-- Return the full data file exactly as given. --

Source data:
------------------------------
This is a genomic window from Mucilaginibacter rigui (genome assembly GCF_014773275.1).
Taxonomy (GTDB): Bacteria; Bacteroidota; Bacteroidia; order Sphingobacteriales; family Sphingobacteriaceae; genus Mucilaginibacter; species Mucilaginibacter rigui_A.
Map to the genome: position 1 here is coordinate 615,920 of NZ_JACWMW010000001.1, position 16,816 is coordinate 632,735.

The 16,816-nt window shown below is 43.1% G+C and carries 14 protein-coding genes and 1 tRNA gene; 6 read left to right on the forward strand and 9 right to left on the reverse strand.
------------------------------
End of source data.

This is a genomic window from Mucilaginibacter rigui (genome assembly GCF_014773275.1).
Taxonomy (GTDB): Bacteria; Bacteroidota; Bacteroidia; order Sphingobacteriales; family Sphingobacteriaceae; genus Mucilaginibacter; species Mucilaginibacter rigui_A.
Map to the genome: position 1 here is coordinate 615,920 of NZ_JACWMW010000001.1, position 16,816 is coordinate 632,735.

The 16,816-nt window shown below is 43.1% G+C and carries 14 protein-coding genes and 1 tRNA gene; 6 read left to right on the forward strand and 9 right to left on the reverse strand.